Blocking differentiation is enough to give cells 'stemness'
Though immune therapy and regenerative medicine are promising areas of research for future medical therapies, they are limited today by the difficulty of creating stem cells, and scientists around the world are searching for ways to create somatic stem cells in the easiest way possible. Now, a collaboration between the RIKEN Center for Integrative Medical Science (IMS) and other institutions in Japan and Europe have found that in immune cells, simply blocking a transcription factor that leads to differentiation is sufficient to keep cells in a multipotent stem cell-like state where they can continue to proliferate and can later differentiate into various cell types.
According to Tomokatsu Ikawa, the first and corresponding author of the paper published in Stem Cell Reports, "We decided to look at the possibility that somatic stem cells could be maintained in a stem cell-like state where they could proliferate without undergoing differentiation." To test this, the team took mouse hematopoetic progenitor cells—cells that give rise to white blood cells—and modified them to overexpress a protein called Id3. Id3 inhibits the expression of E-proteins, which are involved in differentiation in somatic cells. They then placed the cells into culture conditions containing certain cytokines, and instead of differentiating into B-cells, the cells continued to divide as stem cells. When placed in a culture that did not contain those cytokines, the cells differentiated into various immune cells. To test whether the cells would maintain their multipotency in living animals, the researchers transplanted them into mice whose white blood cells had been depleted, and showed that the new cells could expand and differentiate into various types of white blood cells.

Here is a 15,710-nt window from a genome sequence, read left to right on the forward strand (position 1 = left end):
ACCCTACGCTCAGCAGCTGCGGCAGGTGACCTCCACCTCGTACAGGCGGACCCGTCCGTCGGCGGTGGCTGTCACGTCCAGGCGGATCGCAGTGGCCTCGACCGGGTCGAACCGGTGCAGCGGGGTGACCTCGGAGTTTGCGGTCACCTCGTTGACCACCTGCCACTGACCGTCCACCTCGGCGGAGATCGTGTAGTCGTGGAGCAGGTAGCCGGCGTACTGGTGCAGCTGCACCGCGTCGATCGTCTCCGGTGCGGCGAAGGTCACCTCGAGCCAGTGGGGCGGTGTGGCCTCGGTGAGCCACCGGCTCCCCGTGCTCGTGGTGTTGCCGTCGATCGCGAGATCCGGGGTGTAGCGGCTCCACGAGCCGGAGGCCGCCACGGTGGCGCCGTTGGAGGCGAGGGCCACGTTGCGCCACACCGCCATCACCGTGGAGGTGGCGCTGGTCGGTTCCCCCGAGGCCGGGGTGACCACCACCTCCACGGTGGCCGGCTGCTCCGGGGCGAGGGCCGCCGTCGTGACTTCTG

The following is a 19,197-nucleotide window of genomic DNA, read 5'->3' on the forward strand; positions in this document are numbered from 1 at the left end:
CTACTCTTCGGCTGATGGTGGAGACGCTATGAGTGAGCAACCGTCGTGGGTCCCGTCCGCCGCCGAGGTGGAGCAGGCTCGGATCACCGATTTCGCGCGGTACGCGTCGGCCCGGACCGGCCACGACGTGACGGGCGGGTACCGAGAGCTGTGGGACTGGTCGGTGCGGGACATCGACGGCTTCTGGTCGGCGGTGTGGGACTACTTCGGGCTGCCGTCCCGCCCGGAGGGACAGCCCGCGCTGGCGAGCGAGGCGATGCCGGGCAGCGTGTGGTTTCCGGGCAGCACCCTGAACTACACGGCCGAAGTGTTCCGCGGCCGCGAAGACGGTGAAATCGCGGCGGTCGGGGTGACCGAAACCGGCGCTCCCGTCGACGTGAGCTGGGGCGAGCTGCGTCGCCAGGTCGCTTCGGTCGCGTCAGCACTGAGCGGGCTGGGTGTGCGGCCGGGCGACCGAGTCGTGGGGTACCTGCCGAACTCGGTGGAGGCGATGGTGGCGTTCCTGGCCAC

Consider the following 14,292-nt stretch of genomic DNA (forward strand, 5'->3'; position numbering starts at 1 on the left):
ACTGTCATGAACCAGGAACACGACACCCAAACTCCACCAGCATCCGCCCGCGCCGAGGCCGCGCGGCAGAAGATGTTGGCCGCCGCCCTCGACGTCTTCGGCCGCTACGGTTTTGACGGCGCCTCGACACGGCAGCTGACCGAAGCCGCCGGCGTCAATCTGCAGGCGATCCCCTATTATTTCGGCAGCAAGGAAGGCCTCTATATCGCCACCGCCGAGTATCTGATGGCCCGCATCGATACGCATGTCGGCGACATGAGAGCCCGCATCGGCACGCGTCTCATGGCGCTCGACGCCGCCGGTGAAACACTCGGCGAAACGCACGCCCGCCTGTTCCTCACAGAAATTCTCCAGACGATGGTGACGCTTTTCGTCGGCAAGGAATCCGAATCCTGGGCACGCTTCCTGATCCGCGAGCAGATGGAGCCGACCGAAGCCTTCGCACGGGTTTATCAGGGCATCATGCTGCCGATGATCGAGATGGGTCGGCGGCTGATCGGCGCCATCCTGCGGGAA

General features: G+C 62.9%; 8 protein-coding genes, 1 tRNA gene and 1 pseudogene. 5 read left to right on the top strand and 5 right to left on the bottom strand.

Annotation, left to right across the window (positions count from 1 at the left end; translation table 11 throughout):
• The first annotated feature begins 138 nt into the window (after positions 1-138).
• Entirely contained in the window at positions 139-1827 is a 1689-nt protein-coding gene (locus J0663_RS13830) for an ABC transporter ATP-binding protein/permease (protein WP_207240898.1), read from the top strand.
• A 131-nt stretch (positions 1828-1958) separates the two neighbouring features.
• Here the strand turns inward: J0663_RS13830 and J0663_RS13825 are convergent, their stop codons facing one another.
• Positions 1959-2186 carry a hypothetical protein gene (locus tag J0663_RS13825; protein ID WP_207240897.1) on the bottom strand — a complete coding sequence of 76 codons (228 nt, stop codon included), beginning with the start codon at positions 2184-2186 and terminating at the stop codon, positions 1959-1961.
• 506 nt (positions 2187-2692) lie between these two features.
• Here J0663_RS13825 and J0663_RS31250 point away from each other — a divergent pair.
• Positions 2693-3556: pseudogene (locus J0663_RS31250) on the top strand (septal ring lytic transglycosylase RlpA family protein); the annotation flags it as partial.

To explore the potential for application, the group then attempted a similar experiment using human blood stem cells taken from umbilical cords, which they transfected with a vector encoding human Id3. They found that like the mouse cells, these human cells could be maintained in a dividing state and then prompted to differentiate by changing the conditions.
"With this work we have succeeded in showing," says Ikawa, "that the cells can be kept in a state of undifferentiation where they will proliferate extensively. This is both a useful tool for giving us a better understanding of the genetic and epigenetic program controlling the self-renewal of stem cells, and on a practical side, it could allow us to inexpensively produce large numbers of immune cells, which could then be used for regenerative medicine or immune therapy."